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tbone1993

Cut The Hook Or Remove It

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Yesterday I accidentally gut hooked a fish because I was too busy teaching a coworker about bass fishing. After I landed the fish I spent a good amount of time working on the fish and removing the hook. I used the gill method for the first time and it actually worked. I know for a fact that when I finally revived that fish it swam away somewhat healthy. Do you think spending the time getting the hook out is worth it if the fish happens to die because it was out of the water too long? Or would you rather cut the line and hope it lives?  I would rather get the hook out and give the fish a shot to live. Also what happens if you gut hook a bass and it dies and it was under the slot limit? 

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I think the hook right in the middle of the throat will greatly lessen the chance of survival. It just matter of time it starve to death. So for the reason, I always try to remove the hook. I would dip the fish in the water in my net so that it can get some oxygen if I have to take a bit longer time to remove the hook.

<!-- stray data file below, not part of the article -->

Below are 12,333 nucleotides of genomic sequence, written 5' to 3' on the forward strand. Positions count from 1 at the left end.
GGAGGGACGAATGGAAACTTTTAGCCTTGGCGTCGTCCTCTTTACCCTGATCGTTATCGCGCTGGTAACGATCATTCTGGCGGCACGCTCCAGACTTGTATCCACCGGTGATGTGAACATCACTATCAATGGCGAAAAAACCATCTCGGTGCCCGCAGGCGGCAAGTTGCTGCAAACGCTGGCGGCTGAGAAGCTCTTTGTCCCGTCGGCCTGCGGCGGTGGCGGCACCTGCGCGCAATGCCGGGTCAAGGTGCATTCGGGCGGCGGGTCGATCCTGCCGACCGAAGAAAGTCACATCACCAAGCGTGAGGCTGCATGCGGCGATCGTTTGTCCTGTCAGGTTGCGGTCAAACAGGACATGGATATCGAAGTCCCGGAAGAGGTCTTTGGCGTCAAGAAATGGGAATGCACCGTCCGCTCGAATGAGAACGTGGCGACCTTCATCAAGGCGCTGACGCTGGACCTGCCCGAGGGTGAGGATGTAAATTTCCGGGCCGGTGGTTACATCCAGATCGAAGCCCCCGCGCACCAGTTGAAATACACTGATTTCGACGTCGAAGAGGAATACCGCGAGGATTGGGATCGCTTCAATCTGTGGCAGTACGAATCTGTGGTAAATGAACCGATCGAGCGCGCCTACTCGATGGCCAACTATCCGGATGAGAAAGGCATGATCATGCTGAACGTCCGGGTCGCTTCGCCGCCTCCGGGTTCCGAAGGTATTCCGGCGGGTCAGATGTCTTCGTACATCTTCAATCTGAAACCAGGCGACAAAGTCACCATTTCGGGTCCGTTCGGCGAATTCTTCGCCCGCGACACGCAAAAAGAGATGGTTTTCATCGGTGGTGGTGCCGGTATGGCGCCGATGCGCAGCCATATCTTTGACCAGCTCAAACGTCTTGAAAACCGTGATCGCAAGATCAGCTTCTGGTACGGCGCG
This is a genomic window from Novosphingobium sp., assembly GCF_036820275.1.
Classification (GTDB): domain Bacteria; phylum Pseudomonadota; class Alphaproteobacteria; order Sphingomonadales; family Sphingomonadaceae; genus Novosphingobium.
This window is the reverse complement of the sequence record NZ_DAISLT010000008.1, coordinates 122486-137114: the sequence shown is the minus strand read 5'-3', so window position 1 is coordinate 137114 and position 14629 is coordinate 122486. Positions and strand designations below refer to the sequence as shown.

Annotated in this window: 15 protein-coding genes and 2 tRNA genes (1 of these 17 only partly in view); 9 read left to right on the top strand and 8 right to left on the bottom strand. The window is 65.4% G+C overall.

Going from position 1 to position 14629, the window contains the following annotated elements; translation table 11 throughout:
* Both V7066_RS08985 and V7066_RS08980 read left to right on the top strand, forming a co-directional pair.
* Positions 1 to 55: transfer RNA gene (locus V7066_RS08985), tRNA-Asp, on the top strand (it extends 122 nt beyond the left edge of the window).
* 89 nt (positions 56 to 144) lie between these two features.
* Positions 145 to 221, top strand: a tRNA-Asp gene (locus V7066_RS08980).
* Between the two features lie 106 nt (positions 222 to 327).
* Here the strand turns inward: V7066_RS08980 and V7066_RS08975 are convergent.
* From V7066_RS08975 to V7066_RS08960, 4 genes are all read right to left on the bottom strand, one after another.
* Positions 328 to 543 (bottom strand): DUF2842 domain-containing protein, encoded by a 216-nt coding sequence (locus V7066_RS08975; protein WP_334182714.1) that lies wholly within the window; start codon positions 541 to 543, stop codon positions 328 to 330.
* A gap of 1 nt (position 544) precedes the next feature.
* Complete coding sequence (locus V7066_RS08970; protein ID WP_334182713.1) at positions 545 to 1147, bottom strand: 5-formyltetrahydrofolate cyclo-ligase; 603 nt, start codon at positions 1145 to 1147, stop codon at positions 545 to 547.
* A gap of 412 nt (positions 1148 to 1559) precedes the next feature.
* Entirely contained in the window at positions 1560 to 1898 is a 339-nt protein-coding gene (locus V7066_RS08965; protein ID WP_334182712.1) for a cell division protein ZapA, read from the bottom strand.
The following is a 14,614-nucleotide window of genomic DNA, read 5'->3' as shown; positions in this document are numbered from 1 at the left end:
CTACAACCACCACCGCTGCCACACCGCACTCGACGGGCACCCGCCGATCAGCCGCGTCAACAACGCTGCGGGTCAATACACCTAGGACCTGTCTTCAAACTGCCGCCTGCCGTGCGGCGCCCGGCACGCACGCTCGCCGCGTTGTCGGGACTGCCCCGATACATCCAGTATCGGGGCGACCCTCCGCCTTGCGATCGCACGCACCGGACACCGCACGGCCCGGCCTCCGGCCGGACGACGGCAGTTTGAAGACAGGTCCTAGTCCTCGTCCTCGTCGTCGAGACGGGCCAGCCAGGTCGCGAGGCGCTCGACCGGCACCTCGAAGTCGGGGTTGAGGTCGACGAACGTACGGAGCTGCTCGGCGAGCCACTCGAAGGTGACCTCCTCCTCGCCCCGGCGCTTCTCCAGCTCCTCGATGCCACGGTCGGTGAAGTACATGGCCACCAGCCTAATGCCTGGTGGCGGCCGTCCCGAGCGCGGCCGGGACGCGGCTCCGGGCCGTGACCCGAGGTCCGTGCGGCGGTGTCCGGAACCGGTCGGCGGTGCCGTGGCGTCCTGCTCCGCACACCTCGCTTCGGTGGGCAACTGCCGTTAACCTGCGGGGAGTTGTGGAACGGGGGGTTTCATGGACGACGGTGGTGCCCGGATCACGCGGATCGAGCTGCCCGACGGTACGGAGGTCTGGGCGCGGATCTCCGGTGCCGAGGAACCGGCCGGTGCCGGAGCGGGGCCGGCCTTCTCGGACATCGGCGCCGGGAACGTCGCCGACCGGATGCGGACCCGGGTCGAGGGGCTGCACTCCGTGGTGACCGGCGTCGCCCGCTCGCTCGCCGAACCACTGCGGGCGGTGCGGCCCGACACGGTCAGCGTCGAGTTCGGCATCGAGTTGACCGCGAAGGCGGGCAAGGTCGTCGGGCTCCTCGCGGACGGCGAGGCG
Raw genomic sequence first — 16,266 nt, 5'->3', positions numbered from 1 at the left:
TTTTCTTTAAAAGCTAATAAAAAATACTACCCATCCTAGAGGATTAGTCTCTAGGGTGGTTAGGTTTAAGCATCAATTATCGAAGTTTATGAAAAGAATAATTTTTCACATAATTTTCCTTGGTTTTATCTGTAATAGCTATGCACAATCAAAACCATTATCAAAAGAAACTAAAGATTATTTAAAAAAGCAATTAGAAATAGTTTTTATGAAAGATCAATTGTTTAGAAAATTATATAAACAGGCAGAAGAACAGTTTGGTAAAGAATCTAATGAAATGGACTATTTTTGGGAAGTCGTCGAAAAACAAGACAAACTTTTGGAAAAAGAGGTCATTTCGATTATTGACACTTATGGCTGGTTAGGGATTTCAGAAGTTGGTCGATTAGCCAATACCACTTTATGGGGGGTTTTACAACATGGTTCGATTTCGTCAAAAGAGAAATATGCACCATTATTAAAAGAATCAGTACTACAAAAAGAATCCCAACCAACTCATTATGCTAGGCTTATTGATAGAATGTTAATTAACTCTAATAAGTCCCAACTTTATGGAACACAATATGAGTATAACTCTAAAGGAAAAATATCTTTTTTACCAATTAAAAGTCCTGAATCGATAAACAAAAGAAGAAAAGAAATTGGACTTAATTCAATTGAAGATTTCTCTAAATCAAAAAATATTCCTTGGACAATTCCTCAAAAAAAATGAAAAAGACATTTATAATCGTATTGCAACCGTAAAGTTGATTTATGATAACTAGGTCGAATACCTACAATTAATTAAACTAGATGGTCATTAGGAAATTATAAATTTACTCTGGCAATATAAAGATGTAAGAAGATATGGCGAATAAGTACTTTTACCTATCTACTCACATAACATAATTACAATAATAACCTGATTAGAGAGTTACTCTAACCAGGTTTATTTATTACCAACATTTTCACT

Using pinched barb hook will make removing the hook so easy, even if they were gut hooked. The most of the time, I can remove the hook with one twist of my wrist in one sec. The joy of fishing increased after I started doing this. As long as you keep your line tight, you don't loose much fish because of this.

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I try to get the hook out. If I cannot without significant damage, I will cut the line and hope for the best.

 

What I'd like to do is get a long pair of needle nose pliers so I can mash the barb if it is in the throat, then remove it with less damage.

 

Most of the time I can remove hooks without issue, though.

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 Also what happens if you gut hook a bass and it dies and it was under the slot limit? 

 

To be clear, a slot length limit prevents anglers from keeping fish within a certain size range. For example, if the slot for bass is 13 to 18 inches, bass between 13 and 18 inches must be returned to the water. A fish under the slot limit is legal to keep. For a slot limit to be effective, fish under the limit should be removed. If the fish is under a minimum size limit, it must be thrown back even if it has died.

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To be clear, a slot length limit prevents anglers from keeping fish within a certain size range. For example, if the slot for bass is 13 to 18 inches, bass between 13 and 18 inches must be returned to the water. A fish under the slot limit is legal to keep. For a slot limit to be effective, fish under the limit should be removed. If the fish is under a minimum size limit, it must be thrown back even if it has died.

I tournament fish so I understand slot limits. I meant to say in the slot limit or under the creel limit , twas a typo. 

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